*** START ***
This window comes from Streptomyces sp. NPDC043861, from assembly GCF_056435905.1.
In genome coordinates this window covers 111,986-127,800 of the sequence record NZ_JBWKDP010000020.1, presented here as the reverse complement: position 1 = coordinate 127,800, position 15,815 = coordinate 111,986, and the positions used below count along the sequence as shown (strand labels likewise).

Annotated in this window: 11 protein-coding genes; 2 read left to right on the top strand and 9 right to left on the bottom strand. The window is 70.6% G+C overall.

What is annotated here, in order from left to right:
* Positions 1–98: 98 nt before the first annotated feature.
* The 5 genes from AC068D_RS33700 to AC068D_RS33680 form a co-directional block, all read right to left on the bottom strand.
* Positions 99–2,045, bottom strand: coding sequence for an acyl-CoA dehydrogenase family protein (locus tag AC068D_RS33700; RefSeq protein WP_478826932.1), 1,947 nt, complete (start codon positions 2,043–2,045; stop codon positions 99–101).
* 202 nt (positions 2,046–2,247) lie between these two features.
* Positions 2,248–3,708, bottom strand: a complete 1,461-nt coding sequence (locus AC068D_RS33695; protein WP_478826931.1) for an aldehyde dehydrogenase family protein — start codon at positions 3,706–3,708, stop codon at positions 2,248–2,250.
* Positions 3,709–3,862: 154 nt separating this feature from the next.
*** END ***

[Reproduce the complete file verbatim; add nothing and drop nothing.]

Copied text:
This window comes from Streptomyces sp. NPDC043861, from assembly GCF_056435905.1.
In genome coordinates this window covers 111,986-127,800 of the sequence record NZ_JBWKDP010000020.1, presented here as the reverse complement: position 1 = coordinate 127,800, position 15,815 = coordinate 111,986, and the positions used below count along the sequence as shown (strand labels likewise).

Annotated in this window: 11 protein-coding genes; 2 read left to right on the top strand and 9 right to left on the bottom strand. The window is 70.6% G+C overall.

What is annotated here, in order from left to right:
* Positions 1–98: 98 nt before the first annotated feature.
* The 5 genes from AC068D_RS33700 to AC068D_RS33680 form a co-directional block, all read right to left on the bottom strand.
* Positions 99–2,045, bottom strand: coding sequence for an acyl-CoA dehydrogenase family protein (locus tag AC068D_RS33700; RefSeq protein WP_478826932.1), 1,947 nt, complete (start codon positions 2,043–2,045; stop codon positions 99–101).
* 202 nt (positions 2,046–2,247) lie between these two features.
* Positions 2,248–3,708, bottom strand: a complete 1,461-nt coding sequence (locus AC068D_RS33695; protein WP_478826931.1) for an aldehyde dehydrogenase family protein — start codon at positions 3,706–3,708, stop codon at positions 2,248–2,250.
* Positions 3,709–3,862: 154 nt separating this feature from the next.